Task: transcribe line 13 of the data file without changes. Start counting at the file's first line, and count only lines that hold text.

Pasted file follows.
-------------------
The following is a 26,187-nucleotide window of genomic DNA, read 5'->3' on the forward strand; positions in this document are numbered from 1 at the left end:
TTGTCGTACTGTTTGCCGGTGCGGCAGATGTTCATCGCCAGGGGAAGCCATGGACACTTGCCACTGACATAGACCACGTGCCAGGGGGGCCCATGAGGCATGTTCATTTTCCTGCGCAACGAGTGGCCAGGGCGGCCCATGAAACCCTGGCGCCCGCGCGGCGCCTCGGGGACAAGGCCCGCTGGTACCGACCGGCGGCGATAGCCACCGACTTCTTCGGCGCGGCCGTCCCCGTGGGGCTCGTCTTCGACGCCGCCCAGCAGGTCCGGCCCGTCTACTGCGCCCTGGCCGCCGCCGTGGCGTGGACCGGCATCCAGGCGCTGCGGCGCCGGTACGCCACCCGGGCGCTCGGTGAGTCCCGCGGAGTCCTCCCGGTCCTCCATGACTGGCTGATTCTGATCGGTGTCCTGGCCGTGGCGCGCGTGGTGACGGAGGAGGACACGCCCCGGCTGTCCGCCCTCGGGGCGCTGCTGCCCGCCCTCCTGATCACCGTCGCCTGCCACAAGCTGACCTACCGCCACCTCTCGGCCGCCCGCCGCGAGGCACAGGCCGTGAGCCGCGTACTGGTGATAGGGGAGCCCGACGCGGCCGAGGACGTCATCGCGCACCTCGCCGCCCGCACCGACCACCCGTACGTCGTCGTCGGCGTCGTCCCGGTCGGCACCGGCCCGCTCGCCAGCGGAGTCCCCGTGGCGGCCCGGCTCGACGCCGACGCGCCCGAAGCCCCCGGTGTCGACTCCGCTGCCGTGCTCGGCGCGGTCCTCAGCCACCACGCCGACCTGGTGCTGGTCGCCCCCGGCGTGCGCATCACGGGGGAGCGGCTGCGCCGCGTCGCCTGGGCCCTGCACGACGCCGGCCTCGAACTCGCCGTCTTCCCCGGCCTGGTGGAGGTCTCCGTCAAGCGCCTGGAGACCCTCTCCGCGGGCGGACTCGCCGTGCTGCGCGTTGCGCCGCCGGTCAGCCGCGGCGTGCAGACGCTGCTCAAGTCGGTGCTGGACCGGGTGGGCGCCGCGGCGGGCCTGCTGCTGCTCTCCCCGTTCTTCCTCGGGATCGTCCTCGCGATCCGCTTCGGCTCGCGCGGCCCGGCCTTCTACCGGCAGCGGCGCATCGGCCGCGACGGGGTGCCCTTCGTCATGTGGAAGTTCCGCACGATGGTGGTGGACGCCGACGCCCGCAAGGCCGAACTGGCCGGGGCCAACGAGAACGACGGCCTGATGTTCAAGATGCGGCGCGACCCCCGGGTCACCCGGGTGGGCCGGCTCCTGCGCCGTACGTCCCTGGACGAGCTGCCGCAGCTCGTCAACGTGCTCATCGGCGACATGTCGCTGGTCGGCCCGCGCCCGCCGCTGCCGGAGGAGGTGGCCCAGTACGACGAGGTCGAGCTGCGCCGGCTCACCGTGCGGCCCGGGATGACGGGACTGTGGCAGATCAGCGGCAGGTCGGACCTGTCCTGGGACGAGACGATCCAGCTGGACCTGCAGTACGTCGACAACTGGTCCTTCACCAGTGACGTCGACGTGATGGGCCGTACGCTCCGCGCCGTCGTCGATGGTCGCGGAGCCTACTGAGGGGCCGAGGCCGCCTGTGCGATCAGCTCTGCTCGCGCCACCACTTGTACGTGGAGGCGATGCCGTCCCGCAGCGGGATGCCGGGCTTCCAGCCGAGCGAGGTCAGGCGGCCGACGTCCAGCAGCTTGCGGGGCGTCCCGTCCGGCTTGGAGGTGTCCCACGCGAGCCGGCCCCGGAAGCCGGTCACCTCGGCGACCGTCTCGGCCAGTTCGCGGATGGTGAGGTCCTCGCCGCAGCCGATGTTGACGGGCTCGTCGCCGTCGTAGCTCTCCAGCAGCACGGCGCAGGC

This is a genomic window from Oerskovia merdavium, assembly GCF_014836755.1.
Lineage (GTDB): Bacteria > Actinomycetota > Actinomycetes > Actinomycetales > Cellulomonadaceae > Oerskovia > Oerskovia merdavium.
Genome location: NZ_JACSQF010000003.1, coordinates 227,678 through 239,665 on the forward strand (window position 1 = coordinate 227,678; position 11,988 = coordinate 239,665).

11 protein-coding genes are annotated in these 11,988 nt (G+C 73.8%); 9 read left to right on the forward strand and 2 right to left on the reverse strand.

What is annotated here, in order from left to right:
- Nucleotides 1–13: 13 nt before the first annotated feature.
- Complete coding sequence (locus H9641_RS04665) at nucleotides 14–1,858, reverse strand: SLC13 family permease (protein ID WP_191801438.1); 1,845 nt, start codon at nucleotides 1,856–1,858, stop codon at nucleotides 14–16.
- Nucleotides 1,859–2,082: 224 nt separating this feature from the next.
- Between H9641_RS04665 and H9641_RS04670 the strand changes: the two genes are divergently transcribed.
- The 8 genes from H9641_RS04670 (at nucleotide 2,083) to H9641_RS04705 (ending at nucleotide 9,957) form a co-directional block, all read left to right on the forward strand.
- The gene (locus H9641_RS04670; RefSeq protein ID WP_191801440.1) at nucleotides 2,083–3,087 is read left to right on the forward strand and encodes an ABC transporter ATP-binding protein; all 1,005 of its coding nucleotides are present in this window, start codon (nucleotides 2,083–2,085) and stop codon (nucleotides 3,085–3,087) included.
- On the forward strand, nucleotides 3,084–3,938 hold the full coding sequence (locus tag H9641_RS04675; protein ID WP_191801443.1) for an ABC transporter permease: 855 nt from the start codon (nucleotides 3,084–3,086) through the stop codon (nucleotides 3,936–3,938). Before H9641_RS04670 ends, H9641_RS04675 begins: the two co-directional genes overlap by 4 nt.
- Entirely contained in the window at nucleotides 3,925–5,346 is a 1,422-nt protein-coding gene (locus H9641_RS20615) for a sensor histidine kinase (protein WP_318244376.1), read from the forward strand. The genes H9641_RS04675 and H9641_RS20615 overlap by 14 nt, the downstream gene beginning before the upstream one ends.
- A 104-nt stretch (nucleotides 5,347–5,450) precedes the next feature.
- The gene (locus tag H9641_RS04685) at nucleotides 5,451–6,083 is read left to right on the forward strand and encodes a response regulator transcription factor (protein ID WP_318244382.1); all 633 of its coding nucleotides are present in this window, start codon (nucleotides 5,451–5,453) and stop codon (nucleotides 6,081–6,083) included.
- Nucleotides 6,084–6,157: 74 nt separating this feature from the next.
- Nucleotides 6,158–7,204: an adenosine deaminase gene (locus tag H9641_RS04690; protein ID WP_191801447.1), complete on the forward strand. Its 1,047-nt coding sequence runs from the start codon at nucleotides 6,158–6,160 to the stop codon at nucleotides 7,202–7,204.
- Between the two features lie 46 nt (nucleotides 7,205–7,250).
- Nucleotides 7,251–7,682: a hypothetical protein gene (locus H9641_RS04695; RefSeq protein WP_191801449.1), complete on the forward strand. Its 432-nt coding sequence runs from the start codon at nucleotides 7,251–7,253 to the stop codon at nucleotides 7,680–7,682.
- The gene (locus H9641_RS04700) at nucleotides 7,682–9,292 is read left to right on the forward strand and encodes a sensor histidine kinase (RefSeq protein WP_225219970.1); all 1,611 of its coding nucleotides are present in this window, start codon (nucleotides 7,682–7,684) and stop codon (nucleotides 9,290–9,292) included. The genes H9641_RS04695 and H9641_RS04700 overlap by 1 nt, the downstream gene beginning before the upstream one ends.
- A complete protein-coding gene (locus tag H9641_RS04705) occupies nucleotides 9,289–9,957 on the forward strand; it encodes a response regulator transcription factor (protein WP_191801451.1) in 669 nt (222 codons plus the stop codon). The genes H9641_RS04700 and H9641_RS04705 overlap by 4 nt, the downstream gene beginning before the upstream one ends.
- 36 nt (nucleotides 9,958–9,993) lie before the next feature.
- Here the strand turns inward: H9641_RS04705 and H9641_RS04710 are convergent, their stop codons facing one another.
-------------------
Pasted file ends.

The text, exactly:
- The gene (locus H9641_RS04670; RefSeq protein ID WP_191801440.1) at nucleotides 2,083–3,087 is read left to right on the forward strand and encodes an ABC transporter ATP-binding protein; all 1,005 of its coding nucleotides are present in this window, start codon (nucleotides 2,083–2,085) and stop codon (nucleotides 3,085–3,087) included.